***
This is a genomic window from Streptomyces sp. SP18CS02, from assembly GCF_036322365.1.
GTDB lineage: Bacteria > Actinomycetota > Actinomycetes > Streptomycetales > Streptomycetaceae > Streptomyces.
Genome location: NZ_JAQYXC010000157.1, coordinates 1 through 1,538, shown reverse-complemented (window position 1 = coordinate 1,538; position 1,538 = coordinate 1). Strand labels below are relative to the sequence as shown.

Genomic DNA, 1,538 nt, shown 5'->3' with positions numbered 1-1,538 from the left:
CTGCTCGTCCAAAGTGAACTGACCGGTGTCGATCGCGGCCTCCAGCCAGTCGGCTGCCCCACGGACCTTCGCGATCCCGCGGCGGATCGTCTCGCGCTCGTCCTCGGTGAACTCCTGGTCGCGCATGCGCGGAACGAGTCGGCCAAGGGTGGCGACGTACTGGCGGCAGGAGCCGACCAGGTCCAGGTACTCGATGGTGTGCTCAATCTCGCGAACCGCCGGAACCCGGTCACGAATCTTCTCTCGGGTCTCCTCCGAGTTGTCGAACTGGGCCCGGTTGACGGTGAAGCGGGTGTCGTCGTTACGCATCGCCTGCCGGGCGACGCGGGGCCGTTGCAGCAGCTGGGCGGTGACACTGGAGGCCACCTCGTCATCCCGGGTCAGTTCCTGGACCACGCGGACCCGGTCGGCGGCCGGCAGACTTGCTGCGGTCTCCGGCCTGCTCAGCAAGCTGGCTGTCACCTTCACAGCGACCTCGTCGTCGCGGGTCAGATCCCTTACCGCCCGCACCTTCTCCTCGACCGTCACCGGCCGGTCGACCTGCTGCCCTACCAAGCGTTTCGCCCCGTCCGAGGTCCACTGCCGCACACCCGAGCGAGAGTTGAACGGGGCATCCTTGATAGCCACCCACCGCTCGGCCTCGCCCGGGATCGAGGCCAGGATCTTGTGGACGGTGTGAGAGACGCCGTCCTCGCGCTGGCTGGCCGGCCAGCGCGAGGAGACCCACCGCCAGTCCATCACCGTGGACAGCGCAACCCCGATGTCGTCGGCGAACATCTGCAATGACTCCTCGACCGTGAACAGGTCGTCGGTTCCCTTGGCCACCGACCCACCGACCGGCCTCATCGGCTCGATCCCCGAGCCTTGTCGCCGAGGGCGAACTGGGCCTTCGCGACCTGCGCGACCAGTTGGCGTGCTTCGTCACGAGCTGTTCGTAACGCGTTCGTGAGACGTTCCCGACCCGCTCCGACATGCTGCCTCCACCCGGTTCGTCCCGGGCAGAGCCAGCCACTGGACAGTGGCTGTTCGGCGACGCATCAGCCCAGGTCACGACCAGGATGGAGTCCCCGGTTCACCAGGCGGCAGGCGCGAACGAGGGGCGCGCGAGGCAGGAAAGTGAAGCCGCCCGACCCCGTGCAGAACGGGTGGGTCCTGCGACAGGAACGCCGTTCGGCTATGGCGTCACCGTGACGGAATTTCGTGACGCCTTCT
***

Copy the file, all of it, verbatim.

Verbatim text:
This is a genomic window from Streptomyces sp. SP18CS02, from assembly GCF_036322365.1.
GTDB lineage: Bacteria > Actinomycetota > Actinomycetes > Streptomycetales > Streptomycetaceae > Streptomyces.
Genome location: NZ_JAQYXC010000157.1, coordinates 1 through 1,538, shown reverse-complemented (window position 1 = coordinate 1,538; position 1,538 = coordinate 1). Strand labels below are relative to the sequence as shown.

Genomic DNA, 1,538 nt, shown 5'->3' with positions numbered 1-1,538 from the left:
CTGCTCGTCCAAAGTGAACTGACCGGTGTCGATCGCGGCCTCCAGCCAGTCGGCTGCCCCACGGACCTTCGCGATCCCGCGGCGGATCGTCTCGCGCTCGTCCTCGGTGAACTCCTGGTCGCGCATGCGCGGAACGAGTCGGCCAAGGGTGGCGACGTACTGGCGGCAGGAGCCGACCAGGTCCAGGTACTCGATGGTGTGCTCAATCTCGCGAACCGCCGGAACCCGGTCACGAATCTTCTCTCGGGTCTCCTCCGAGTTGTCGAACTGGGCCCGGTTGACGGTGAAGCGGGTGTCGTCGTTACGCATCGCCTGCCGGGCGACGCGGGGCCGTTGCAGCAGCTGGGCGGTGACACTGGAGGCCACCTCGTCATCCCGGGTCAGTTCCTGGACCACGCGGACCCGGTCGGCGGCCGGCAGACTTGCTGCGGTCTCCGGCCTGCTCAGCAAGCTGGCTGTCACCTTCACAGCGACCTCGTCGTCGCGGGTCAGATCCCTTACCGCCCGCACCTTCTCCTCGACCGTCACCGGCCGGTCGACCTGCTGCCCTACCAAGCGTTTCGCCCCGTCCGAGGTCCACTGCCGCACACCCGAGCGAGAGTTGAACGGGGCATCCTTGATAGCCACCCACCGCTCGGCCTCGCCCGGGATCGAGGCCAGGATCTTGTGGACGGTGTGAGAGACGCCGTCCTCGCGCTGGCTGGCCGGCCAGCGCGAGGAGACCCACCGCCAGTCCATCACCGTGGACAGCGCAACCCCGATGTCGTCGGCGAACATCTGCAATGACTCCTCGACCGTGAACAGGTCGTCGGTTCCCTTGGCCACCGACCCACCGACCGGCCTCATCGGCTCGATCCCCGAGCCTTGTCGCCGAGGGCGAACTGGGCCTTCGCGACCTGCGCGACCAGTTGGCGTGCTTCGTCACGAGCTGTTCGTAACGCGTTCGTGAGACGTTCCCGACCCGCTCCGACATGCTGCCTCCACCCGGTTCGTCCCGGGCAGAGCCAGCCACTGGACAGTGGCTGTTCGGCGACGCATCAGCCCAGGTCACGACCAGGATGGAGTCCCCGGTTCACCAGGCGGCAGGCGCGAACGAGGGGCGCGCGAGGCAGGAAAGTGAAGCCGCCCGACCCCGTGCAGAACGGGTGGGTCCTGCGACAGGAACGCCGTTCGGCTATGGCGTCACCGTGACGGAATTTCGTGACGCCTTCT